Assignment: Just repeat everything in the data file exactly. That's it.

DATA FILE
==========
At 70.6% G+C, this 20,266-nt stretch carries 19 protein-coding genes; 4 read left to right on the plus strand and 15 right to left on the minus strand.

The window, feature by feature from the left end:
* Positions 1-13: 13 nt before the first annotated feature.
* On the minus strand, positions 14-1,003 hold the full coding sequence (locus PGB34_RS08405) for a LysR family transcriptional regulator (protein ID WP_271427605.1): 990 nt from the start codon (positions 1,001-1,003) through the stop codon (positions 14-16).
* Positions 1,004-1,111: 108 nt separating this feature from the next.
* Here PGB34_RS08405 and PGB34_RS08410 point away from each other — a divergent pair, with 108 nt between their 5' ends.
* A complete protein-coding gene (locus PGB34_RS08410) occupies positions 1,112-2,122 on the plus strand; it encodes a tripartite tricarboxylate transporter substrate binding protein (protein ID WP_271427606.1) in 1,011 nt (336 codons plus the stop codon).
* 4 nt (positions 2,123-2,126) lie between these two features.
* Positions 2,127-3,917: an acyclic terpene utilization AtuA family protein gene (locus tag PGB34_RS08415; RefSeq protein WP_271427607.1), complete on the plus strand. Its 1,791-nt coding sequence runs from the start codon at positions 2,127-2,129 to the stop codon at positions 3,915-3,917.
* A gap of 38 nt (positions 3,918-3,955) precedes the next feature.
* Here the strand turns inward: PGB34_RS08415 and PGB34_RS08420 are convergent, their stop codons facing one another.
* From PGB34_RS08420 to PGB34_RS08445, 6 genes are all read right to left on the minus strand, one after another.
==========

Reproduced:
At 70.6% G+C, this 20,266-nt stretch carries 19 protein-coding genes; 4 read left to right on the plus strand and 15 right to left on the minus strand.

The window, feature by feature from the left end:
* Positions 1-13: 13 nt before the first annotated feature.
* On the minus strand, positions 14-1,003 hold the full coding sequence (locus PGB34_RS08405) for a LysR family transcriptional regulator (protein ID WP_271427605.1): 990 nt from the start codon (positions 1,001-1,003) through the stop codon (positions 14-16).
* Positions 1,004-1,111: 108 nt separating this feature from the next.
* Here PGB34_RS08405 and PGB34_RS08410 point away from each other — a divergent pair, with 108 nt between their 5' ends.
* A complete protein-coding gene (locus PGB34_RS08410) occupies positions 1,112-2,122 on the plus strand; it encodes a tripartite tricarboxylate transporter substrate binding protein (protein ID WP_271427606.1) in 1,011 nt (336 codons plus the stop codon).
* 4 nt (positions 2,123-2,126) lie between these two features.
* Positions 2,127-3,917: an acyclic terpene utilization AtuA family protein gene (locus tag PGB34_RS08415; RefSeq protein WP_271427607.1), complete on the plus strand. Its 1,791-nt coding sequence runs from the start codon at positions 2,127-2,129 to the stop codon at positions 3,915-3,917.
* A gap of 38 nt (positions 3,918-3,955) precedes the next feature.
* Here the strand turns inward: PGB34_RS08415 and PGB34_RS08420 are convergent, their stop codons facing one another.
* From PGB34_RS08420 to PGB34_RS08445, 6 genes are all read right to left on the minus strand, one after another.